Jim Armitage: Binge on Lloyds has curbed appetite for more bank sharesComments Off on Jim Armitage: Binge on Lloyds has curbed appetite for more bank shares
Chancellor George Osborne’s success in stuffing pension funds with taxpayers’ Lloyds shares is having an uncomfortable side effect: indigestion.
The Treasury has for 18 months been filling institutional investors’ gullets like foie gras geese with the Lloyds shares nationalised in the financial crisis bailout.
As a result, sated with £16 billion of this extra stock in the dominant High Street bank, their appetites for investing in smaller, riskier rivals coming to the market are much diminished.
What hunger there was for smaller lenders was satisfied with Lloyds’s sale of its TSB division. Thanks to the size and geographical spread of that business, its float was relatively popular.
The same can’t be said for Clydesdale, a small, PPI scandal-stricken group of branches in the North and Scotland which have been up for sale on and off since 1999.
So it is that its owners at National Australia Bank have today had to set a price range some £500 million lower than we were originally led to expect.
The float now looks likely to be priced at as little as half-to-0.6% of the book value of its assets.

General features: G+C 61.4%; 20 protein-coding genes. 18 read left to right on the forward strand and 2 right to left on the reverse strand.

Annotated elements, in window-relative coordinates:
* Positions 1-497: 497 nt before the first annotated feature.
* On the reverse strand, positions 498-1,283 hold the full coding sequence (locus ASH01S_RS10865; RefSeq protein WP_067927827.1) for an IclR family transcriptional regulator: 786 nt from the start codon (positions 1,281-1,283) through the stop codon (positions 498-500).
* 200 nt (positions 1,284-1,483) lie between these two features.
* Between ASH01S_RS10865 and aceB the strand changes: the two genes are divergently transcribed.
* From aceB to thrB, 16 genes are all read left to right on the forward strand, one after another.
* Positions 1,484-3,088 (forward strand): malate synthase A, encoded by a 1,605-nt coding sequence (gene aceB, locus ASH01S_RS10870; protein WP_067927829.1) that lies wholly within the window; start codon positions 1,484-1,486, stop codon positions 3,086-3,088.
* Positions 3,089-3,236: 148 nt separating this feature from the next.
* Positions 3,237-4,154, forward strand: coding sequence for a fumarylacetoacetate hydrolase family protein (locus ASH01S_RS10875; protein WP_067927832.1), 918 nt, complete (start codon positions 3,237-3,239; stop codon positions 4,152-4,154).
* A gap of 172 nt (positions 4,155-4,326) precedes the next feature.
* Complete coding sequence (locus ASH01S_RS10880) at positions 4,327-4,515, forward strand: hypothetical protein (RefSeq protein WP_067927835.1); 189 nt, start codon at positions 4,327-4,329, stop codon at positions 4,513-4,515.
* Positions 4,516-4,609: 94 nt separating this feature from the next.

Given that bidders are said to have offered double that in recent years and been rebuffed, that’s a pretty shocking reflection on NAB’s management.
If you were feeling charitable, you could say this yard-sale valuation is little surprise given the choppy stock market.
But it’s far from clear that NAB would have had much more luck if they’d held off until calmer waters prevailed. The state of the markets could end up providing some useful cover if the float flops.
The success — or otherwise — of Clydesdale could dictate the flotation fortunes of tiny Metro Bank and RBS’s Williams & Glyn division, also set to come to market this year.
Metro and the billionaire US hedge funders who own it will argue that, being a young thruster launched for the 21st century, it is a wholly different investment prospect to the auld Clydesdale, which was formed in Glasgow in 1838.
W&G, when it finally gets its flotation boats in a row, will declare itself big enough, and adequately spread across the UK to challenge the big boys.
The truth, though, is that investors will be cautious at the prospect of backing either.
The strongest shares up for sale in the sector — those of Lloyds and TSB — have largely been and gone.
Mother of inventions
How heartening that Imperial Innovations has won an initial £25 million from Europe to seed a £200 million fund to invest in University College London’s life-changing inventions.
Would such largesse be available post-Brexit?